All too often, physicians refrain from recommending cannabis use by patients because they learned nothing about cannabis and the endocannabinoid system in medical school and cannot knowledgeably advise patients about dosage, safety, side effects, mechanism of action, etc.
Cannabidiol and THC act synergistically to potentiate their respective therapeutic attributes. Thus, a CBD-dominant strain or product, while appropriate in some cases, is not necessarily a superior treatment option compared to a balanced CBD-rich remedy with an equal amount of CBD and THC.
Different ratios of CBD and THC are more suitable for different conditions and different individuals.
CBD is a non-psychoactive compound that can lessen or neutralize the psychoactivity of THC, which some people find unpleasant and difficult to tolerate. A patent’s sensitivity to THC is a key factor in determining appropriate dosages and ratios for a CBD-rich treatment regimen.
A balanced CBD-THC ratio may be optimal for experienced cannabis users who are comfortable with the mild high generated by THC. A patient with little or no experience with cannabis might begin by using a CBD-dominant remedy with little THC – and then gradually increase the amount of THC until he or she finds a ratio suitable for their condition and temperament.
Determining an appropriate dosage greatly depends upon what condition is being treated. For anxiety, certain mood disorders, and seizure disorders, for example, it is often best to use a CBD-dominant remedy with a ratio of at least 15 to less than 1 CBD:THC.
With pain issues, many patients report that they a need more THC, and therefore a 1:1 CBD:THC ratio, much like the GW Pharmaceuticals Sativex spray, may work best.
Questions were put to a source familiar with both HortaPharm’s and GW Pharmaceuticals’ research into CBD-rich cannabis. He generalized:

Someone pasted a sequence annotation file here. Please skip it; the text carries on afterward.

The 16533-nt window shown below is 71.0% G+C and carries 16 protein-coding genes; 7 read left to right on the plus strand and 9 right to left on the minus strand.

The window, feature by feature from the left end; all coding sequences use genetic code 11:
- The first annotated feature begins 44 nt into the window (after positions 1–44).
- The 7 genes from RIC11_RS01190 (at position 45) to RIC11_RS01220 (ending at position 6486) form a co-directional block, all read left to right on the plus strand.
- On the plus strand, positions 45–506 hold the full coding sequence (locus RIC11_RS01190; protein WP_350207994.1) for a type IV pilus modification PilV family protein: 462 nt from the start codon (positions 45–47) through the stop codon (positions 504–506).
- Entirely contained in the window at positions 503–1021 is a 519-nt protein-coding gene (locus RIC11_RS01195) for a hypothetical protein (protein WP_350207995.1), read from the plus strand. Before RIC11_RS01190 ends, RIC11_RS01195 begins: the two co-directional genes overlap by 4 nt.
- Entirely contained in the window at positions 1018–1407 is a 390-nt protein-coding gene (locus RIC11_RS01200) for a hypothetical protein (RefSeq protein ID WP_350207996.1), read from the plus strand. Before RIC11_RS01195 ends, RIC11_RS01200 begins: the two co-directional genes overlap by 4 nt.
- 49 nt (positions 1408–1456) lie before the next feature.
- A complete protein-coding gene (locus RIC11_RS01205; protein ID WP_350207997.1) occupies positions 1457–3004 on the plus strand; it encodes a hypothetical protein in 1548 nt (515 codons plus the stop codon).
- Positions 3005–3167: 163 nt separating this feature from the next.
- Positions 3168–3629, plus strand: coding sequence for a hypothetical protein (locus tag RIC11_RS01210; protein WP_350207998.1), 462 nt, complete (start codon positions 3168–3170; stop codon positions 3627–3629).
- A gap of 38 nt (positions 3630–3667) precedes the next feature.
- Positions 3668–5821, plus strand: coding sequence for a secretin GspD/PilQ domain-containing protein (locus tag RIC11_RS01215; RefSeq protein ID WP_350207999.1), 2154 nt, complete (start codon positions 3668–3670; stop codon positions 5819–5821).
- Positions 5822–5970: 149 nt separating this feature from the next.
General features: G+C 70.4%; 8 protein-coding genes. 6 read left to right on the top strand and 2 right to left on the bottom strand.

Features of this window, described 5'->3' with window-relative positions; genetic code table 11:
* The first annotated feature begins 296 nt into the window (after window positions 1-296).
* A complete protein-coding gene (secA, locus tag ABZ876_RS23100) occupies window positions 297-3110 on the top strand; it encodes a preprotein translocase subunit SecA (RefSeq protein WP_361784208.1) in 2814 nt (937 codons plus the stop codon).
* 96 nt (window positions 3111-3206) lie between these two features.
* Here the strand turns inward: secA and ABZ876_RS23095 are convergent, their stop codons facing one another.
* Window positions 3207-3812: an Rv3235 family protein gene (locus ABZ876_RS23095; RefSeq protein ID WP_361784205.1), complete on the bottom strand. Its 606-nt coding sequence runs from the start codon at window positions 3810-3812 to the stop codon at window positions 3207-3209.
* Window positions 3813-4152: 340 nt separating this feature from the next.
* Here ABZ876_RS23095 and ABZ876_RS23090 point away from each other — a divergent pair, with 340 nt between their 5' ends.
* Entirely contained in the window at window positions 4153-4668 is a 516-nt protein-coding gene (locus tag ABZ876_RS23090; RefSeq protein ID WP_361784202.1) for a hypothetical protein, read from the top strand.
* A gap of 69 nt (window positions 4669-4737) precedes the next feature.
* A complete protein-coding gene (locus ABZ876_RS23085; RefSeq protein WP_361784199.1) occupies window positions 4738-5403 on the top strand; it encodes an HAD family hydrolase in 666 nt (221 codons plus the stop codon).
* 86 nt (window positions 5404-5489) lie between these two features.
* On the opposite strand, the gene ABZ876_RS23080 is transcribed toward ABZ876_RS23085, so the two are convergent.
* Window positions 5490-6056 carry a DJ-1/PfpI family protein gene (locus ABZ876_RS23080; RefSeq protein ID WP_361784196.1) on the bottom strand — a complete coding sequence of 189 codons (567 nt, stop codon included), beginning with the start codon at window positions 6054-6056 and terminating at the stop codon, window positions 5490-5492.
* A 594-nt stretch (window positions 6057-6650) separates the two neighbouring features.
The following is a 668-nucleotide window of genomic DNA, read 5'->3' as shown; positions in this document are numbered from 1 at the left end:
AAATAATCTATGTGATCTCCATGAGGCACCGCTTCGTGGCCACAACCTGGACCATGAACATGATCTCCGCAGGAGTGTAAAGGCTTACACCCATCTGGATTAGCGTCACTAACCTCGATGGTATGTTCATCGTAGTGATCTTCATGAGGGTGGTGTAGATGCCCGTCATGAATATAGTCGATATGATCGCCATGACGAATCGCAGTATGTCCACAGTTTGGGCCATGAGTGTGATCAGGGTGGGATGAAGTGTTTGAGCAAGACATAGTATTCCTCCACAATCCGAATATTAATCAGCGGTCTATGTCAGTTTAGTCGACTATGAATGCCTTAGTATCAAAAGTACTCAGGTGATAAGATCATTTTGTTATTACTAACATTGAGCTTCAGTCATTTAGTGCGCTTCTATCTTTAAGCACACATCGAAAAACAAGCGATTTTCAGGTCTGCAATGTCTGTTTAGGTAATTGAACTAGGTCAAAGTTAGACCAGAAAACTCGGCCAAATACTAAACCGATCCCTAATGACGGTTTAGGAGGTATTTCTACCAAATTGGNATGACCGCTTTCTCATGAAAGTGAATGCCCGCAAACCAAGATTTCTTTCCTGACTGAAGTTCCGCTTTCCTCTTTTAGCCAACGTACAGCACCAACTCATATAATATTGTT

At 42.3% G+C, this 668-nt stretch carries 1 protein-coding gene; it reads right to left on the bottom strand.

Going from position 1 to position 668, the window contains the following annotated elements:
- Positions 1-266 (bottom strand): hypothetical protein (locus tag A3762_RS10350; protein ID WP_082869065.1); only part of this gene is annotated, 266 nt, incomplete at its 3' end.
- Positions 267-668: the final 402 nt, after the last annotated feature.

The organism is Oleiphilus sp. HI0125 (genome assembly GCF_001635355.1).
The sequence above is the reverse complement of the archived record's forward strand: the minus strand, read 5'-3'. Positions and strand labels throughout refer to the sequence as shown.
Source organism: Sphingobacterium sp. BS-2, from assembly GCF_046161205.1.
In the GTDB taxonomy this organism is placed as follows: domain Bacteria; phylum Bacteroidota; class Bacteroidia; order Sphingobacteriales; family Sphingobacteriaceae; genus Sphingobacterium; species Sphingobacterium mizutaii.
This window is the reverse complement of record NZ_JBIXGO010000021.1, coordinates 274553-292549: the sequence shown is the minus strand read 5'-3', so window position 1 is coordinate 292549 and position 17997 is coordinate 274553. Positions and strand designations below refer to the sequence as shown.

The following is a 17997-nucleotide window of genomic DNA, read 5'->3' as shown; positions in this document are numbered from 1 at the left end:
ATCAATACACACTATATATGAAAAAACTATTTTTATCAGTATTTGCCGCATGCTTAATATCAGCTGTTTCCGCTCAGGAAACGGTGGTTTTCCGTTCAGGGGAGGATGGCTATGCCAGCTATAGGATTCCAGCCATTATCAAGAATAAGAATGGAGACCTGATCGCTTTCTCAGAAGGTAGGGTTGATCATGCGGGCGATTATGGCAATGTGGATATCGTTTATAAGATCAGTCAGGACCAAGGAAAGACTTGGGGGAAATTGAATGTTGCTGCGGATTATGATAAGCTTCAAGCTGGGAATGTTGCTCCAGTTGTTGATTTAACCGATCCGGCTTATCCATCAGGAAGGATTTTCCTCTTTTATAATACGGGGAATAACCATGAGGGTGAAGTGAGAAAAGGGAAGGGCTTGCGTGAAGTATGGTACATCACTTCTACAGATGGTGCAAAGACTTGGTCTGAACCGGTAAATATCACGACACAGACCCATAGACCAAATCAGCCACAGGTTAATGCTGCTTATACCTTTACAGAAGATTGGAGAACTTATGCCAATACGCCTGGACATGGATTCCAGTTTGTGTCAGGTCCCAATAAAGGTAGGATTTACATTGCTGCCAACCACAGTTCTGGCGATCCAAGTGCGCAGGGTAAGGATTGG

“At low doses, equal amounts of CBD will blunt the peak effect of THC somewhat, but not eliminate it by any means. If given first, CBD can block the high of THC. At higher doses, the effects of THC overwhelm those of CBD, and one can still become extremely high.”
It is important to keep in mind that cannabinoid compounds have biphasic properties, whereby small doses and high doses of the same substance can produce opposite effects. CBD has no known adverse side effects at any dose, but “too much,” while not harmful, could be less effective therapeutically than a moderate dose.
Most preclinical studies with cannabidiol utilize synthetic, single-molecule CBD produced by biochemical laboratories for research purposes – whereas whole plant CBD-rich extractions typically include THC and more than 400 trace compounds, which interact synergistically to confer a holistic “entourage effect” so that the therapeutic impact of the whole plant is greater than the sum of its parts.
It is important to consider the entourage effect (or lack thereof) when extrapolating data based on preclinical studies: 100 milligrams of synthetic CBD is not equivalent to 100 milligrams of a CBD-rich whole plant cannabis extract. Single molecule synthetic CBD is not as effective therapeutically as a whole plant CBD-rich extract.
‘Less is more’ is often the case with respect to cannabinoid therapeutics. Yosef Sarne, an Israeli scientist, reports that ultra-low doses of THC confer cardioprotective and neuroprotective effects in lab animals. We await the results of Sarne’s studies with ultra-low doses of CBD.
Although banned by federal law, dosed cannabis medicine is currently available in California (and elsewhere in the United States) in the form of concentrated oil extracts – with varying ratios of CBD and THC calibrated to suit the needs and sensitivities of individual patients.